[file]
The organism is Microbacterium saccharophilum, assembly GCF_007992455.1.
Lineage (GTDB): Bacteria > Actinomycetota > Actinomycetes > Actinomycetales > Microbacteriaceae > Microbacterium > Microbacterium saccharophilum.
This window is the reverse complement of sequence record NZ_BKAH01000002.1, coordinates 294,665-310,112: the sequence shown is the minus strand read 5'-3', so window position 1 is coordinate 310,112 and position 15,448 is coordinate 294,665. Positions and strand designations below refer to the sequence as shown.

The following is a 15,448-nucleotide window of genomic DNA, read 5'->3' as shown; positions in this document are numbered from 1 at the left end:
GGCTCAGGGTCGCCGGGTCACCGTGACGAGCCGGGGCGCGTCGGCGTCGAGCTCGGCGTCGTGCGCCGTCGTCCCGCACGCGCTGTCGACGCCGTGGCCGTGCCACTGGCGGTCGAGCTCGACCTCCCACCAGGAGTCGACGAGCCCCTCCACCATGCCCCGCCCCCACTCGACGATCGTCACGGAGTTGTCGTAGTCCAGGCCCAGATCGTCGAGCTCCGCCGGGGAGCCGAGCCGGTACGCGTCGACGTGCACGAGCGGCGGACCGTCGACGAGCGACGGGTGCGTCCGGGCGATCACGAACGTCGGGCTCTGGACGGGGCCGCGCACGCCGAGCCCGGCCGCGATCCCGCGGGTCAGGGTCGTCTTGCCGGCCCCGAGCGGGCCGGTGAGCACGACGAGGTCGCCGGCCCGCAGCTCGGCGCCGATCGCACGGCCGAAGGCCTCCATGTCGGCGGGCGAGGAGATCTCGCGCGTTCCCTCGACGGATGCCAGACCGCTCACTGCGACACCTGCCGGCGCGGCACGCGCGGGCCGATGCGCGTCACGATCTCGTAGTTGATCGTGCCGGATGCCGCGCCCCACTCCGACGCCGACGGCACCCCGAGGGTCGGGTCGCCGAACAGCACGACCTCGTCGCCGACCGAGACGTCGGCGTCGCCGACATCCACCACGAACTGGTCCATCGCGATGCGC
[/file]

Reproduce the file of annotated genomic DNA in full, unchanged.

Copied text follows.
The organism is Microbacterium saccharophilum, assembly GCF_007992455.1.
Lineage (GTDB): Bacteria > Actinomycetota > Actinomycetes > Actinomycetales > Microbacteriaceae > Microbacterium > Microbacterium saccharophilum.
This window is the reverse complement of sequence record NZ_BKAH01000002.1, coordinates 294,665-310,112: the sequence shown is the minus strand read 5'-3', so window position 1 is coordinate 310,112 and position 15,448 is coordinate 294,665. Positions and strand designations below refer to the sequence as shown.

The following is a 15,448-nucleotide window of genomic DNA, read 5'->3' as shown; positions in this document are numbered from 1 at the left end:
GGCTCAGGGTCGCCGGGTCACCGTGACGAGCCGGGGCGCGTCGGCGTCGAGCTCGGCGTCGTGCGCCGTCGTCCCGCACGCGCTGTCGACGCCGTGGCCGTGCCACTGGCGGTCGAGCTCGACCTCCCACCAGGAGTCGACGAGCCCCTCCACCATGCCCCGCCCCCACTCGACGATCGTCACGGAGTTGTCGTAGTCCAGGCCCAGATCGTCGAGCTCCGCCGGGGAGCCGAGCCGGTACGCGTCGACGTGCACGAGCGGCGGACCGTCGACGAGCGACGGGTGCGTCCGGGCGATCACGAACGTCGGGCTCTGGACGGGGCCGCGCACGCCGAGCCCGGCCGCGATCCCGCGGGTCAGGGTCGTCTTGCCGGCCCCGAGCGGGCCGGTGAGCACGACGAGGTCGCCGGCCCGCAGCTCGGCGCCGATCGCACGGCCGAAGGCCTCCATGTCGGCGGGCGAGGAGATCTCGCGCGTTCCCTCGACGGATGCCAGACCGCTCACTGCGACACCTGCCGGCGCGGCACGCGCGGGCCGATGCGCGTCACGATCTCGTAGTTGATCGTGCCGGATGCCGCGCCCCACTCCGACGCCGACGGCACCCCGAGGGTCGGGTCGCCGAACAGCACGACCTCGTCGCCGACCGAGACGTCGGCGTCGCCGACATCCACCACGAACTGGTCCATCGCGATGCGC